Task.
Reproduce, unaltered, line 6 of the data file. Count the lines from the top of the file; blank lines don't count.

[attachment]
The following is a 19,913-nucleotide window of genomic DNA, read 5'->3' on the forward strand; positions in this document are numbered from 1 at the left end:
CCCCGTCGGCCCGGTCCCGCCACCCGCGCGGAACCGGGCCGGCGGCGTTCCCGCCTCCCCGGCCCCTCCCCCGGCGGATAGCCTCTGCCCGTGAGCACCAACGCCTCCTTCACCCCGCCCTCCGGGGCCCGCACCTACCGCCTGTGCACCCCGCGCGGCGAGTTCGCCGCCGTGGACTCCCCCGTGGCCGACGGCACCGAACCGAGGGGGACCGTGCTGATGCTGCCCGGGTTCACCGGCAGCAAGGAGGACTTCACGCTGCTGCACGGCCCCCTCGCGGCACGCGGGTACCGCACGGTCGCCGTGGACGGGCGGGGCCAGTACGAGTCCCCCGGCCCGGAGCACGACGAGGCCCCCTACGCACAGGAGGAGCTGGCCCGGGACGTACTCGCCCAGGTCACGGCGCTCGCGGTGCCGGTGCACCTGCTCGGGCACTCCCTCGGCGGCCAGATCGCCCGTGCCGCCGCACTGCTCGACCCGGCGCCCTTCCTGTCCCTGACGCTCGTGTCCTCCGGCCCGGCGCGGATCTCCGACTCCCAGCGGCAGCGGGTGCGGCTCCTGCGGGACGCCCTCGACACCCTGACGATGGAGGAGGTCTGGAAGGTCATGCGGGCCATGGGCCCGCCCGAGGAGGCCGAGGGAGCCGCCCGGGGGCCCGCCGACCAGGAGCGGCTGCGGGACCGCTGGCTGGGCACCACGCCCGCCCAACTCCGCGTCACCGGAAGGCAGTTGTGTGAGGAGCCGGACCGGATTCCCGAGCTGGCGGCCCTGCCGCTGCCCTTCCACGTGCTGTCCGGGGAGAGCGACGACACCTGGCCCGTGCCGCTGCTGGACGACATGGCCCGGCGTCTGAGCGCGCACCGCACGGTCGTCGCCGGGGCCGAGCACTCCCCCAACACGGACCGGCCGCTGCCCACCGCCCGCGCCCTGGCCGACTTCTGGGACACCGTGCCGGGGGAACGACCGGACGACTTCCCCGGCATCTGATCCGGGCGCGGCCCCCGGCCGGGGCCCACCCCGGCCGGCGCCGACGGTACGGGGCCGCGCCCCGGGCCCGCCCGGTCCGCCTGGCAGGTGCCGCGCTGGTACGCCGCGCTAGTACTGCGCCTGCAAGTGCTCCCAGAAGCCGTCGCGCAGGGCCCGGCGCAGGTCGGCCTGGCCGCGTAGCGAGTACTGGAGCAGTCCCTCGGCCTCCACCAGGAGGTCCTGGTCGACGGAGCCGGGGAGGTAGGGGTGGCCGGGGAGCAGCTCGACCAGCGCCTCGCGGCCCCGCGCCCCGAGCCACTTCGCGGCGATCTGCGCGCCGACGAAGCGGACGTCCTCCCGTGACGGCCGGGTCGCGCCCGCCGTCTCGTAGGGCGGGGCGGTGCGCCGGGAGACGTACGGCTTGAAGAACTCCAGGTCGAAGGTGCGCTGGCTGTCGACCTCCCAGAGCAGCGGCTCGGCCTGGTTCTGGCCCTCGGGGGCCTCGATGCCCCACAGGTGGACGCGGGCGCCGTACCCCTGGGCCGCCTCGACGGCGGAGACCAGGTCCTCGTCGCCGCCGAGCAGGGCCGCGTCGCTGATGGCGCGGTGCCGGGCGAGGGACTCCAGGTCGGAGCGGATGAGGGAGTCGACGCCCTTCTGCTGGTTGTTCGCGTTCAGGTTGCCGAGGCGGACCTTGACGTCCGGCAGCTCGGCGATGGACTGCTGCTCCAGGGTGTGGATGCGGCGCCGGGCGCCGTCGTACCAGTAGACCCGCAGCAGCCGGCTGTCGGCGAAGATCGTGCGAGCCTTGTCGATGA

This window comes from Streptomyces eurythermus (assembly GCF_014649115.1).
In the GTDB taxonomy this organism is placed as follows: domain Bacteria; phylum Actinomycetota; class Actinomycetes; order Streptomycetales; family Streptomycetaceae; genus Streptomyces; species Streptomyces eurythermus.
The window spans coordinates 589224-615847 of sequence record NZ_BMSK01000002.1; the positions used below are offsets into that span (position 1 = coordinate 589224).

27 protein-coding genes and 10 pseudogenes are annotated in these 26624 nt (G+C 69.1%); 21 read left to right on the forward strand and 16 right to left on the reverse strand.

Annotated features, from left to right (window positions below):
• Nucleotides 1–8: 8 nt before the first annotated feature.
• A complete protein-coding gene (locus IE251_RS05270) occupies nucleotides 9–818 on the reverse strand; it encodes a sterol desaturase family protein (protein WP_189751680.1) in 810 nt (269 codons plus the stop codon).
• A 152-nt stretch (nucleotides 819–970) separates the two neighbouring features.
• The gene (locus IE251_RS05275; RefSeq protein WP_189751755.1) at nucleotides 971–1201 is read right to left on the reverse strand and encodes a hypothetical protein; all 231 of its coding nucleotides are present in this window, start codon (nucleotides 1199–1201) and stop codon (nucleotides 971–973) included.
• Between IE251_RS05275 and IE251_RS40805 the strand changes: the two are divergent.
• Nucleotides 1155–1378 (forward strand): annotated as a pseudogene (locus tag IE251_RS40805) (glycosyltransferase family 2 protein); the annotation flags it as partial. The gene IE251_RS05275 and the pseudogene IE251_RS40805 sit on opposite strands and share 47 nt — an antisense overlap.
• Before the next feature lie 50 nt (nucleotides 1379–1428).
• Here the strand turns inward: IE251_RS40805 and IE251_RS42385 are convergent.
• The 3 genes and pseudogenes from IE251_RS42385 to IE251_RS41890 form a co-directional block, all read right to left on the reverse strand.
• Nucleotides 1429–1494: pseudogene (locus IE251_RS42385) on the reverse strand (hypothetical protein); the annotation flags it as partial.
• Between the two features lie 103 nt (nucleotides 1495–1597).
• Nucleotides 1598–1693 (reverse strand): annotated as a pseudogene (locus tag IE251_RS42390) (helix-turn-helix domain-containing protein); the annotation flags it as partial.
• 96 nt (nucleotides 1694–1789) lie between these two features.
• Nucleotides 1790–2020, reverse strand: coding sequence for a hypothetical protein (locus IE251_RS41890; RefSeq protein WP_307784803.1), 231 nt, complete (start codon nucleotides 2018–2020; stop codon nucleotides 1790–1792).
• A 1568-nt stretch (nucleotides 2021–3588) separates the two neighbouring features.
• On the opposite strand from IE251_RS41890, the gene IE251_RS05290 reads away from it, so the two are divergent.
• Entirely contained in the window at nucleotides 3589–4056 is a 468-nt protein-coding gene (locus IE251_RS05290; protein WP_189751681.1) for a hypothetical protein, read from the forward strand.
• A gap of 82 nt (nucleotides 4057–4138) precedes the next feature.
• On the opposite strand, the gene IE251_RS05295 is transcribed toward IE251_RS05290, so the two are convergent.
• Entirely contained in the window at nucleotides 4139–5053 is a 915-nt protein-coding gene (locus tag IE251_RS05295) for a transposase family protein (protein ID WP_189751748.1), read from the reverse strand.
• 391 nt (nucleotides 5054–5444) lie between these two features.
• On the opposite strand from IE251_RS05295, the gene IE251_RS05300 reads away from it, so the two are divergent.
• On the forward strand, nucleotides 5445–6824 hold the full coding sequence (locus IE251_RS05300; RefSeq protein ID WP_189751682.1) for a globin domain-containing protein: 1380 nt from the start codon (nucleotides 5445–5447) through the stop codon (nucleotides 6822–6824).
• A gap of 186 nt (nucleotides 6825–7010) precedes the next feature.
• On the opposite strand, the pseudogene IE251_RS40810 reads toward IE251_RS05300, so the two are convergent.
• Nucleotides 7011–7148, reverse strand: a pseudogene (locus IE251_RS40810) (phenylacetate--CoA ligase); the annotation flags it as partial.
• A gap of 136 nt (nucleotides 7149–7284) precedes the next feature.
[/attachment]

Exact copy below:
27 protein-coding genes and 10 pseudogenes are annotated in these 26624 nt (G+C 69.1%); 21 read left to right on the forward strand and 16 right to left on the reverse strand.